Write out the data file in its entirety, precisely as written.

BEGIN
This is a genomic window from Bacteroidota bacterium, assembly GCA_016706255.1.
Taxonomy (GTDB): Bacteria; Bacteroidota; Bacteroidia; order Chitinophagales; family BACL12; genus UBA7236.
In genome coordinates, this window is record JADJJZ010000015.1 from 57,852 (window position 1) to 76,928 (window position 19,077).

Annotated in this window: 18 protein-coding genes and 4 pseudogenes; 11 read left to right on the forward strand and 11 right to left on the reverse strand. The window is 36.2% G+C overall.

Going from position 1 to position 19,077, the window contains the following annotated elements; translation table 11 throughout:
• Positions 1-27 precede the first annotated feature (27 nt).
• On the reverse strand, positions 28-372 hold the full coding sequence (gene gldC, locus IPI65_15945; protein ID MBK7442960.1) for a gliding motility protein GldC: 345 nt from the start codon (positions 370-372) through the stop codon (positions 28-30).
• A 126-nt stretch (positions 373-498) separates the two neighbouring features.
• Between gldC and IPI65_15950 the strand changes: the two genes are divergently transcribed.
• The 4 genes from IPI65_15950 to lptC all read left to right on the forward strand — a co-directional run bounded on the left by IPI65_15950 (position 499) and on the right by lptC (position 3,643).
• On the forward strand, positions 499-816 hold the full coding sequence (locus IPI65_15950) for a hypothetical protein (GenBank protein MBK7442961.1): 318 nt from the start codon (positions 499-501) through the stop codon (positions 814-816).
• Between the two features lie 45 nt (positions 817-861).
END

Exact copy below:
This is a genomic window from Bacteroidota bacterium, assembly GCA_016706255.1.
Taxonomy (GTDB): Bacteria; Bacteroidota; Bacteroidia; order Chitinophagales; family BACL12; genus UBA7236.
In genome coordinates, this window is record JADJJZ010000015.1 from 57,852 (window position 1) to 76,928 (window position 19,077).

Annotated in this window: 18 protein-coding genes and 4 pseudogenes; 11 read left to right on the forward strand and 11 right to left on the reverse strand. The window is 36.2% G+C overall.

Going from position 1 to position 19,077, the window contains the following annotated elements; translation table 11 throughout:
• Positions 1-27 precede the first annotated feature (27 nt).
• On the reverse strand, positions 28-372 hold the full coding sequence (gene gldC, locus IPI65_15945; protein ID MBK7442960.1) for a gliding motility protein GldC: 345 nt from the start codon (positions 370-372) through the stop codon (positions 28-30).
• A 126-nt stretch (positions 373-498) separates the two neighbouring features.
• Between gldC and IPI65_15950 the strand changes: the two genes are divergently transcribed.
• The 4 genes from IPI65_15950 to lptC all read left to right on the forward strand — a co-directional run bounded on the left by IPI65_15950 (position 499) and on the right by lptC (position 3,643).
• On the forward strand, positions 499-816 hold the full coding sequence (locus IPI65_15950) for a hypothetical protein (GenBank protein MBK7442961.1): 318 nt from the start codon (positions 499-501) through the stop codon (positions 814-816).
• Between the two features lie 45 nt (positions 817-861).